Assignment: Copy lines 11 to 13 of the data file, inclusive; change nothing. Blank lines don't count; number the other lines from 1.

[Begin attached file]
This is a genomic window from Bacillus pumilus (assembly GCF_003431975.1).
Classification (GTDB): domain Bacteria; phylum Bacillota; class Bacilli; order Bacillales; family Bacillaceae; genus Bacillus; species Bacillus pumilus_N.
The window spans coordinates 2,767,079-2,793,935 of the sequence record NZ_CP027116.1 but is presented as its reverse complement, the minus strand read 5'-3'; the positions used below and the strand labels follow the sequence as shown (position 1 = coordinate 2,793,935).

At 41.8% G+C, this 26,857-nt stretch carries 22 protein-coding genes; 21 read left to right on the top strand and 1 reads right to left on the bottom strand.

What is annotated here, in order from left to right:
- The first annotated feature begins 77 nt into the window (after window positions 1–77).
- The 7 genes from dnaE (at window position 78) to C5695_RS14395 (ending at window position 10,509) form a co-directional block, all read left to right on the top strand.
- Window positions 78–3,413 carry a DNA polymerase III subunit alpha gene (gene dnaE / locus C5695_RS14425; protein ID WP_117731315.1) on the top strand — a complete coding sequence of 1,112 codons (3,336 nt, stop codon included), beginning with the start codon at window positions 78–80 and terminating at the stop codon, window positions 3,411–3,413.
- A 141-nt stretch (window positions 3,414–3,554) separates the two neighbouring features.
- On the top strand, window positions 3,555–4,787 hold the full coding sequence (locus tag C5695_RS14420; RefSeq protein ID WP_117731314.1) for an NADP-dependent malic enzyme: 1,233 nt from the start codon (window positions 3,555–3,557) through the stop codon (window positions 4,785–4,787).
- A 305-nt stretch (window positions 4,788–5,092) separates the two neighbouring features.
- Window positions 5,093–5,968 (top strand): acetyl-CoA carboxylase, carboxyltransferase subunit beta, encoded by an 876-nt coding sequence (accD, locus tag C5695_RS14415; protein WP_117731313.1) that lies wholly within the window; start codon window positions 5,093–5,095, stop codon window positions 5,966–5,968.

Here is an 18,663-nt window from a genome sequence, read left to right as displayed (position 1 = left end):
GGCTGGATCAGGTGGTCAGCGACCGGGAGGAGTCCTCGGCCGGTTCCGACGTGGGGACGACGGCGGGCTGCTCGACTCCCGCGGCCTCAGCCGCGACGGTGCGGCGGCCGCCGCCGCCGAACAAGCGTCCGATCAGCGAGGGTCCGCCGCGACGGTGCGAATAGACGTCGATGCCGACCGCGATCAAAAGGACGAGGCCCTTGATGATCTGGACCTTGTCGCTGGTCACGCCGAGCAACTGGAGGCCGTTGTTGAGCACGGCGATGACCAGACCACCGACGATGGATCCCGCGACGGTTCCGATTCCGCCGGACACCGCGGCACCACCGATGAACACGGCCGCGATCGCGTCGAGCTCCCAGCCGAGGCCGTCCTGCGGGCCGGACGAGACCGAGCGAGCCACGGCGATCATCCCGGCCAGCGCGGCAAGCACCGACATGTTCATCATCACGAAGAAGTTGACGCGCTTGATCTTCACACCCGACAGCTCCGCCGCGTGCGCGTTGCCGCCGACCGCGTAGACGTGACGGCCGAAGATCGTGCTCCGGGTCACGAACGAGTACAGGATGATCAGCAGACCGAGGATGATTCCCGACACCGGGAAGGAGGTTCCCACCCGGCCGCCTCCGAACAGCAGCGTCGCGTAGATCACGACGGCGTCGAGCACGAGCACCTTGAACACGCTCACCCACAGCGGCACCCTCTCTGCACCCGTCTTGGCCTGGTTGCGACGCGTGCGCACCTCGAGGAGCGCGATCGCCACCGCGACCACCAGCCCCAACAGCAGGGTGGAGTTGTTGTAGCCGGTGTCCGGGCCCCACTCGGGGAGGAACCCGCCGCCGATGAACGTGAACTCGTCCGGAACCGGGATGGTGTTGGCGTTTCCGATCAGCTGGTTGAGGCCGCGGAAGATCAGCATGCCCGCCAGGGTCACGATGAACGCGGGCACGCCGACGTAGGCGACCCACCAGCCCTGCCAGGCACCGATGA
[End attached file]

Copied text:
- A 305-nt stretch (window positions 4,788–5,092) separates the two neighbouring features.
- Window positions 5,093–5,968 (top strand): acetyl-CoA carboxylase, carboxyltransferase subunit beta, encoded by an 876-nt coding sequence (accD, locus tag C5695_RS14415; protein WP_117731313.1) that lies wholly within the window; start codon window positions 5,093–5,095, stop codon window positions 5,966–5,968.

Here is an 18,663-nt window from a genome sequence, read left to right as displayed (position 1 = left end):